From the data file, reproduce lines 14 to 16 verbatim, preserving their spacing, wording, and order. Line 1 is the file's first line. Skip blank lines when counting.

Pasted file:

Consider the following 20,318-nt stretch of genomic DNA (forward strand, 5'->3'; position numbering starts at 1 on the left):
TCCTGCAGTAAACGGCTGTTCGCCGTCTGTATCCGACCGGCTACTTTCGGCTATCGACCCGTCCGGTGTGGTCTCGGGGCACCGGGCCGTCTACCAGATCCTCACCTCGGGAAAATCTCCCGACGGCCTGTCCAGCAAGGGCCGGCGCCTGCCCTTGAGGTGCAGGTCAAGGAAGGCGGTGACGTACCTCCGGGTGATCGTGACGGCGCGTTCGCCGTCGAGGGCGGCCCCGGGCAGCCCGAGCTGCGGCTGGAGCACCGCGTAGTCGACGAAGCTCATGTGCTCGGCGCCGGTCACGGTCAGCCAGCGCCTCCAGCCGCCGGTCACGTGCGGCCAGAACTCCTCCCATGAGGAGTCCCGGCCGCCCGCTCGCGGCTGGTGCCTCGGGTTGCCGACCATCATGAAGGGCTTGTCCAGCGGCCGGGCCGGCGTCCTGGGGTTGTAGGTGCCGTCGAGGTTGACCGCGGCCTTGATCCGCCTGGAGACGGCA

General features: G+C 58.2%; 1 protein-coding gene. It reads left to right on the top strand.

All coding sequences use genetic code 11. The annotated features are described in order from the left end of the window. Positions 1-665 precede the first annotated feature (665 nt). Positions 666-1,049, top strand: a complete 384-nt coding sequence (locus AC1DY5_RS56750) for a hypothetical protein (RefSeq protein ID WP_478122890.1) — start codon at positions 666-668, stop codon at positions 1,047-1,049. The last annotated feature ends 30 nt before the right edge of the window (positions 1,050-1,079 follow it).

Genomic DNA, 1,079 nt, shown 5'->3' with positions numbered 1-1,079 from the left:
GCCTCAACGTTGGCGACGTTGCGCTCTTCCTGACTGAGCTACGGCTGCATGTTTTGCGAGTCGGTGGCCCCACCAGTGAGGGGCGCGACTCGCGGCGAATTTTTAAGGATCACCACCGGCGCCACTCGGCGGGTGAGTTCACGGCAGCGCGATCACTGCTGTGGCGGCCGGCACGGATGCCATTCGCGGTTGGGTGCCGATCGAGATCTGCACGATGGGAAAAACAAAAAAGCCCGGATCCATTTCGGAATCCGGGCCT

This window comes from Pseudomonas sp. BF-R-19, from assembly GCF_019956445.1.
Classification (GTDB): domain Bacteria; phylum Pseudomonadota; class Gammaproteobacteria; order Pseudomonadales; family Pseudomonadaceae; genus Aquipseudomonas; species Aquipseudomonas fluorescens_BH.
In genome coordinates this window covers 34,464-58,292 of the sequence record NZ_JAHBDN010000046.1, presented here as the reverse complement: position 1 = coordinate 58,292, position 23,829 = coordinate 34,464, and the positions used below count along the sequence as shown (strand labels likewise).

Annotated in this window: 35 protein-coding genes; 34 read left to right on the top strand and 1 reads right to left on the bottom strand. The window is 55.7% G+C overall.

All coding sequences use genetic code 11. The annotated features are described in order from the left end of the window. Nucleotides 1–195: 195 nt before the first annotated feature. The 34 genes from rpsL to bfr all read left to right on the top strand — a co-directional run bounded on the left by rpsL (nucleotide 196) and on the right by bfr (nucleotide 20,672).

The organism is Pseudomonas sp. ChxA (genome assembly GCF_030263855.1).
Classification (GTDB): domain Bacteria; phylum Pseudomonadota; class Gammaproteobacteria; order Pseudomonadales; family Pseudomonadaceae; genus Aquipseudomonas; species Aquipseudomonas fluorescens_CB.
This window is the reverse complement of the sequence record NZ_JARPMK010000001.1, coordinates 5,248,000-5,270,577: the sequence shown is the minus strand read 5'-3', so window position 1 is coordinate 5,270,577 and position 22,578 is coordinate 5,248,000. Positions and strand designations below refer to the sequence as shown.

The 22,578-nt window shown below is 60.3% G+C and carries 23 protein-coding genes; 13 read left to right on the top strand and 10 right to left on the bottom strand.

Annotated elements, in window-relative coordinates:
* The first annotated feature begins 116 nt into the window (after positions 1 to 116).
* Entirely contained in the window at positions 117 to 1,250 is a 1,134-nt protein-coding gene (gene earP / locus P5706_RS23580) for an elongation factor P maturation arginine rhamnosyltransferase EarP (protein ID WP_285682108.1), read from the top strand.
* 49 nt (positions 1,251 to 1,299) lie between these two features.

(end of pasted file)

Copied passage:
This window is the reverse complement of the sequence record NZ_JARPMK010000001.1, coordinates 5,248,000-5,270,577: the sequence shown is the minus strand read 5'-3', so window position 1 is coordinate 5,270,577 and position 22,578 is coordinate 5,248,000. Positions and strand designations below refer to the sequence as shown.

The 22,578-nt window shown below is 60.3% G+C and carries 23 protein-coding genes; 13 read left to right on the top strand and 10 right to left on the bottom strand.

Annotated elements, in window-relative coordinates: